They started out with a lot in common --
. Sure, one's a Democrat and one's a Republican, but they're both conservatives, both longtime gun owners and both sport an "A" rating from the
But now the two senators share a bigger honor. In the long-lost, problem-solving spirit of the
Granted, expanded background checks are only one element of what's needed to stem gun violence. But Jonathan Lowy, director of the Legal Action Project of the Brady Center to Prevent Gun Violence, told me it was, by far, the most important element. Yes, bans on assault weapons and high-capacity magazines are also critical. So is a crackdown on straw purchases. But if we did only one thing this year, said Mr. Lowy, universal background checks are the key. For a very simple reason. Because, under existing law, criminal background checks are only required for gun sales at licensed gun dealers. In a Jan. 16 speech on gun violence, President
Those who couldn't otherwise buy a gun are well aware of that huge loophole. Before the slaughter at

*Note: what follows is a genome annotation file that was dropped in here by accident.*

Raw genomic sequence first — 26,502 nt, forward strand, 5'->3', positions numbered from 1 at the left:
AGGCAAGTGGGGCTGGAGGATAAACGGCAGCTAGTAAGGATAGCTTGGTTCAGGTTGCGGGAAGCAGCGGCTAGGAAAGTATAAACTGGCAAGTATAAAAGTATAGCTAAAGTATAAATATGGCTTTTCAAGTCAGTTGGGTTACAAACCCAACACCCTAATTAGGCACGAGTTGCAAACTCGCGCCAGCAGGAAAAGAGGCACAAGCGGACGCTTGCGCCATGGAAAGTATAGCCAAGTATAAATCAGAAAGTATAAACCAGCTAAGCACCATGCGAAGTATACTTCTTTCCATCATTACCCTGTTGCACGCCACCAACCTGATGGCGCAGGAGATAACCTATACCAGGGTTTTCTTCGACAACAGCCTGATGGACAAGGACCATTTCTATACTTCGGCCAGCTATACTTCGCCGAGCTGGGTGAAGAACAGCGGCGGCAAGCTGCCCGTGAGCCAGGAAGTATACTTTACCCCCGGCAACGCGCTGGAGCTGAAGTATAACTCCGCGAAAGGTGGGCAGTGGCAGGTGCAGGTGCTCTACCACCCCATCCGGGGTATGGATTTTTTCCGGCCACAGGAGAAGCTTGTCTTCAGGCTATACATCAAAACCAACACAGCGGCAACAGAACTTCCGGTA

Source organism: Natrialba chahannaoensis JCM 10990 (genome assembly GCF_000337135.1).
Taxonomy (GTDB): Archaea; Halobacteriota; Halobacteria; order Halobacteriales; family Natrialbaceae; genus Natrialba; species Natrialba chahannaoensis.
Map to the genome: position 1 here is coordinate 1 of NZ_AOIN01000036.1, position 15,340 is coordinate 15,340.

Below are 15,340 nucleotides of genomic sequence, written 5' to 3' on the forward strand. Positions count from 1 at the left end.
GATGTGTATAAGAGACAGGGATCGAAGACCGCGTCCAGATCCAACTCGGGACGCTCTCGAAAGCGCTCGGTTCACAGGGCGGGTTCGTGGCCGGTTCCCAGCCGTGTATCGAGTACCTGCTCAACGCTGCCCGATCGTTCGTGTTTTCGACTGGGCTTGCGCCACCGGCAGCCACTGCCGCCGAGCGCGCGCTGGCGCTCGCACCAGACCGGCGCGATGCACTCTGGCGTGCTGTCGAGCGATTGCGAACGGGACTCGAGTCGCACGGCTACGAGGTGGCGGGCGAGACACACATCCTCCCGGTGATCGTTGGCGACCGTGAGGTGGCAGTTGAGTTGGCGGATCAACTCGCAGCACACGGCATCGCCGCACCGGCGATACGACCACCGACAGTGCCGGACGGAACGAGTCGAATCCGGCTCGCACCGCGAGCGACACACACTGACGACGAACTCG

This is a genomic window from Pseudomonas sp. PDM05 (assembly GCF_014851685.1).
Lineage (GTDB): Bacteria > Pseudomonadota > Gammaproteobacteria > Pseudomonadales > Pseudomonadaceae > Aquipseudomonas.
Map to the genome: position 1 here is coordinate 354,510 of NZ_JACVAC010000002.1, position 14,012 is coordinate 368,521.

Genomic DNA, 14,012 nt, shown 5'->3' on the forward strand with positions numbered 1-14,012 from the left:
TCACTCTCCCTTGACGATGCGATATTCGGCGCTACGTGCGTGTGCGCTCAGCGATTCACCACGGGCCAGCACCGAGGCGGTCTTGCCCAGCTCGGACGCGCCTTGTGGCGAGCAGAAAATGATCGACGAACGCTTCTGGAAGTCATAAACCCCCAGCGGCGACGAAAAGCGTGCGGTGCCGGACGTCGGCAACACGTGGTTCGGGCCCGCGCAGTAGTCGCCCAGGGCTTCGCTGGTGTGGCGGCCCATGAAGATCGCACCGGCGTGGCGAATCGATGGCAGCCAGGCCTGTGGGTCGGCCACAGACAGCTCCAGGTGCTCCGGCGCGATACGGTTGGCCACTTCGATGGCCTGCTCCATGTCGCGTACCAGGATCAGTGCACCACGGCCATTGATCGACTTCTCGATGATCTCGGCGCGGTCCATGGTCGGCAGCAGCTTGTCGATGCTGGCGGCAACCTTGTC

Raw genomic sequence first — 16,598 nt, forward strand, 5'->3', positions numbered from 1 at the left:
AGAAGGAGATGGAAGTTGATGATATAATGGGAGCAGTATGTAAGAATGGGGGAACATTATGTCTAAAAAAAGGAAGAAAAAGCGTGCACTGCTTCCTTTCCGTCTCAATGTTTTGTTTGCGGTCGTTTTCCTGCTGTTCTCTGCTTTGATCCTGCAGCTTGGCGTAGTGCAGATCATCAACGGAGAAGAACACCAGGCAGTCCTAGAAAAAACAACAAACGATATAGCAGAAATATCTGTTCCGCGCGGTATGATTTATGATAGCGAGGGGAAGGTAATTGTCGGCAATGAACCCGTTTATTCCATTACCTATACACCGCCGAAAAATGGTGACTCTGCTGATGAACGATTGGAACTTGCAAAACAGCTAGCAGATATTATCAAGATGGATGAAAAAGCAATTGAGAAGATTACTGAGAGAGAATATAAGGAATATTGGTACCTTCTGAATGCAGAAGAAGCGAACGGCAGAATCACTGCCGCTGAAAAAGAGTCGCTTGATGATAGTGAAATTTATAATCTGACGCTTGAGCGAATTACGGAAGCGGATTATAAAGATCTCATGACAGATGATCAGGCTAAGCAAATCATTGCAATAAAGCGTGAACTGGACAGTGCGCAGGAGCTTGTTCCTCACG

The Manchin-Toomey proposal isn't perfect. While it would require background checks for all commercially advertised sales of guns, including gun shows, newspapers, magazines and the Internet, it would not require checks for unadvertised gun transfers, like from one family member to another. But, because there are so few of those sales, the bill is still a vast improvement over the status quo and as close to "universal" background checks as we're likely to get.
Most importantly, the Manchin-Toomey plan destroys every phony argument the NRA has raised against expanded background checks. They say they don't work. Nonsense. According to the Bureau of Justice Statistics, between March 1994, when background checks were required as part of the Brady Act, and December 2008, they prevented 1.8 million criminals and other prohibited purchasers from buying a gun. In 2010 alone, the
The NRA says
Next argument: Having to go through a background check takes too much time and costs too much money. Not true. Since 1998, the FBI's National Instant Criminal Background Check System (NICS) has conducted 167 million background checks. They consist of one phone call. They cost nothing. And they take less than a minute.
Equally absurd is the NRA's "slippery slope" argument that background checks will automatically lead to a national gun registry which, of course, will lead to federal agents showing up at your door and taking away all your guns. Ain't gonna happen. Background checks have been required at gun stores since 1994, and there's no national gun registry. The NICS, in fact, prohibits retrieval and storage of personal information.
The Manchin-Toomey compromise almost guarantees that some form of gun safety legislation will pass the Senate. That's the good news. The bad news is that it then moves to the House, where Speaker